Tod Papageorge
[Photographer, b. 1940, Portsmouth, New Hampshire, lives in New Haven, Connecticut.]

 If your pictures are not good enough, you aren’t reading enough. 

Edward Weston
[Photographer, b. 1886, Highland Park, Illinois, d. 1958, Wildcat Hill, California.]

 Art is an interpreter of the inexpressible, and therefore it seems a folly to try to convey its meaning afresh by means of words. 

Eudora Welty
[Writer, b. 1909, Jackson, Mississippi, d. 2001, Jackson.]

 I’m not very eloquent about things like this, but I think that writing and photography go together. I don’t mean that they are related arts, because they’re not. But the person doing it, I think, learns from both things about accuracy of the eye, about observation, and about sympathy toward what is in front of you... It’s about honesty, or truth telling, and a way to find it in yourself, how to need it and learn from it. 

Camille Paglia
[Writer, b. 1947, Endicott, New York, lives in Philadelphia, Pennsylvania.]

 The visual is sorely undervalued in modern scholarship. Art history has attained only a fraction of the conceptual sophistication of literary criticism. Drunk with self-love, criticism has hugely overestimated the centrality of language to western culture. It has failed to see the electrifying sign language of images. 

John Szarkowski
[Curator, critic, historian, and photographer, b. 1925, Ashland, Wisconsin, d. 2007, Pittsfield, Massachusetts.]

 The meanings of words and those of pictures are at best parallel, describing two lines of thought that do not meet. If our concern is for meanings in pictures, verbal descriptions are finally gratuitous.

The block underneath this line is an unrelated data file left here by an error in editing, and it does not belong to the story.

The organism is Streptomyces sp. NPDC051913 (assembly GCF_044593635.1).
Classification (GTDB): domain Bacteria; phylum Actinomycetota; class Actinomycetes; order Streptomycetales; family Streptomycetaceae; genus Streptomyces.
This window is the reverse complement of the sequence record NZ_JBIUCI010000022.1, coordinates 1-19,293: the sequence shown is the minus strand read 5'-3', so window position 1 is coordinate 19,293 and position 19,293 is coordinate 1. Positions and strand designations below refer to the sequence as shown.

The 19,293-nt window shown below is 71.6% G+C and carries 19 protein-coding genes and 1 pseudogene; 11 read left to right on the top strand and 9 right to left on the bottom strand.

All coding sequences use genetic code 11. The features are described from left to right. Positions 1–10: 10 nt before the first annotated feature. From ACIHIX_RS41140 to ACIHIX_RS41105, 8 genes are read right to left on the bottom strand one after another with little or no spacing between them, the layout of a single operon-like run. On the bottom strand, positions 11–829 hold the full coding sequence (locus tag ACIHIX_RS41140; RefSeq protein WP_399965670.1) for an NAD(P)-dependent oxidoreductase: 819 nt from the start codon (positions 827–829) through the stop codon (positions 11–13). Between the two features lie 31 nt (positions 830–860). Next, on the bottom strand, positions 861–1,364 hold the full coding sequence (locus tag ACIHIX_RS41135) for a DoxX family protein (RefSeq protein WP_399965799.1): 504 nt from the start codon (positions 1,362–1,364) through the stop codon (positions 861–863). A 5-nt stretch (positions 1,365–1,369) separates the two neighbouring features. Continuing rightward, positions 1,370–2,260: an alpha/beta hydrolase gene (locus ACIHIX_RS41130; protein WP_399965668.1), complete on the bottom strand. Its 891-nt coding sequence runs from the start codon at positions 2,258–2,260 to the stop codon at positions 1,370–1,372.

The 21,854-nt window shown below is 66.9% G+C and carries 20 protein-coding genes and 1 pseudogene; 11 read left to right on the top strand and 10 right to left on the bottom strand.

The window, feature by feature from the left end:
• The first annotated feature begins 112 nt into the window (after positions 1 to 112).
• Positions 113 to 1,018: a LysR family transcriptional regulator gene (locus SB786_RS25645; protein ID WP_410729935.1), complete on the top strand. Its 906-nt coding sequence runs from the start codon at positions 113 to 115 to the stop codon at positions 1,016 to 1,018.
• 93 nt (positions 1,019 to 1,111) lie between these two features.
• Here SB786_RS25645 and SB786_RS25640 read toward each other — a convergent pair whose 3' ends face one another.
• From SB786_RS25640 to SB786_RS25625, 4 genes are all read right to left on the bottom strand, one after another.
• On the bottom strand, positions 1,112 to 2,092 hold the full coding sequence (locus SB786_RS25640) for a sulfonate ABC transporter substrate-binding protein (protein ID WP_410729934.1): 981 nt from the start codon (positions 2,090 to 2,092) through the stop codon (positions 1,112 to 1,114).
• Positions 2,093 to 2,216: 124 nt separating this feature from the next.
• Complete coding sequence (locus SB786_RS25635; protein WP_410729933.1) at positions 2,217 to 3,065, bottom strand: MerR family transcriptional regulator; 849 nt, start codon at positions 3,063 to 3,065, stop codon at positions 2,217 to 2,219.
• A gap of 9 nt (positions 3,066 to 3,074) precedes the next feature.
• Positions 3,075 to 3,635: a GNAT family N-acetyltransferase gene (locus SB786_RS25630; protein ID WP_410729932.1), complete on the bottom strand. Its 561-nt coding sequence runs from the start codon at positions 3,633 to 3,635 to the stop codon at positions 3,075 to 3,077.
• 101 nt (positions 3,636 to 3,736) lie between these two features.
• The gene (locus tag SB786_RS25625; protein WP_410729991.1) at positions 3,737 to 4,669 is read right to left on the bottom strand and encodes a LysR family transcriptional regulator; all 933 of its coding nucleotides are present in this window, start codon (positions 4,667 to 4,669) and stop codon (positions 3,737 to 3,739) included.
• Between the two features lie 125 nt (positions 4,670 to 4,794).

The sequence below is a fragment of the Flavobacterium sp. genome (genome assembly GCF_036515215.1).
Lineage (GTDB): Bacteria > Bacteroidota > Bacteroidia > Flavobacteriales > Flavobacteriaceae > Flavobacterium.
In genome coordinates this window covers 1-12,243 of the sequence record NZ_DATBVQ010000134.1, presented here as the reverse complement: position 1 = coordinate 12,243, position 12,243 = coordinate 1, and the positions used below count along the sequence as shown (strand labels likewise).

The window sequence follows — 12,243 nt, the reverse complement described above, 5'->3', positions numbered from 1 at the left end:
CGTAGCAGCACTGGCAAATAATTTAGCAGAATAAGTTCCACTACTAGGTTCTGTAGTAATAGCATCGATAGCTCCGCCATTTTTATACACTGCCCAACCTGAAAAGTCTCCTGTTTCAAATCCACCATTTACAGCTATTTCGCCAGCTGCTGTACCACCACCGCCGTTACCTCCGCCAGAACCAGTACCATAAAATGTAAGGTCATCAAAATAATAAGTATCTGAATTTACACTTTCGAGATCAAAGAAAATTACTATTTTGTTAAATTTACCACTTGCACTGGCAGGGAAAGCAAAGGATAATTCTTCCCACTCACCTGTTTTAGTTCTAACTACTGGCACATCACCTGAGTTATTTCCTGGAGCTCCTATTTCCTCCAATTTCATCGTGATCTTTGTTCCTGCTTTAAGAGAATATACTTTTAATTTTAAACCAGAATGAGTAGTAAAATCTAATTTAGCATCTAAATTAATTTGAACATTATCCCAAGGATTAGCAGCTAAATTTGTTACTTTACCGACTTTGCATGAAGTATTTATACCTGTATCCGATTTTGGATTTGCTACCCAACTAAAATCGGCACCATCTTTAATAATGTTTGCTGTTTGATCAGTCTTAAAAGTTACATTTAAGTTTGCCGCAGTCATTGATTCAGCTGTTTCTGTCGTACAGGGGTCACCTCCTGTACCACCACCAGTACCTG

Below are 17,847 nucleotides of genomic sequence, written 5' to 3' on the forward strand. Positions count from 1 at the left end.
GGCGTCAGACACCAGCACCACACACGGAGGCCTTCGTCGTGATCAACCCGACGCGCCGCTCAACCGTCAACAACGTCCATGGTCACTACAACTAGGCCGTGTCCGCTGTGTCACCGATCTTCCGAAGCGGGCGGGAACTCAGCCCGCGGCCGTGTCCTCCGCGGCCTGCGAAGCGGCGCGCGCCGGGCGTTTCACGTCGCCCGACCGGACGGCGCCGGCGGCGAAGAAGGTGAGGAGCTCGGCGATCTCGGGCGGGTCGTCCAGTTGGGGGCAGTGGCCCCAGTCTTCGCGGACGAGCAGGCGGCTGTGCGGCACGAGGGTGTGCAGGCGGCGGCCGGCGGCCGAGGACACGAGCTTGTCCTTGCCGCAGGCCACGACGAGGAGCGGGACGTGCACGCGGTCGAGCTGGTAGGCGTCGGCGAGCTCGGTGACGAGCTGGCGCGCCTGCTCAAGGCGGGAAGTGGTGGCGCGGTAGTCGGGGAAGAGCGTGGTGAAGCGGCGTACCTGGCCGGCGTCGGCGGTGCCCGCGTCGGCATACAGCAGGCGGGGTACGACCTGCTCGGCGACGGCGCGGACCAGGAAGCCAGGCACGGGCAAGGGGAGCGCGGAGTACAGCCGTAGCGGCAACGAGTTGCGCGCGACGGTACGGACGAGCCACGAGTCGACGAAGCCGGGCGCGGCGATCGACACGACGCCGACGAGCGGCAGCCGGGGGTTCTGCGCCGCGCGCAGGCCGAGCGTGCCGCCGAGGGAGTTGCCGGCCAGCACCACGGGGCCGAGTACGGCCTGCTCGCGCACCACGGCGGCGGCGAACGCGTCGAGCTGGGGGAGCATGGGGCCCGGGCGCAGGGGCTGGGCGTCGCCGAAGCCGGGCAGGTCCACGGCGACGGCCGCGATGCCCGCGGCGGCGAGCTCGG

Victor Burgin
[Artist and writer, b. 1941, Sheffield, England, lives in London.]

 Even the uncaptioned “art” photograph is invaded by language in the very moment it is looked at: in memory, in association, snatches of words and images continually intermingle and exchange one for the other. 

Duane Michals
[Photographer, b. 1932, McKeesport, Pennsylvania, lives in New York.]

 I arrived at writing [on photographs] from a frustration with the medium. I was frustrated by the silence of the still photograph. 

Gilles Peress
[Photographer, b. 1946, Neuilly, France, lives in New York.]

 I’m proposing to you that photography is a language on its own, which is that when you look at images you do derive ideas; and I’m also proposing to you that you can derive ideas without going through words. So I’m forcing you to really look. And this process of looking, it’s like a new set of ideas that are being proposed to you. 
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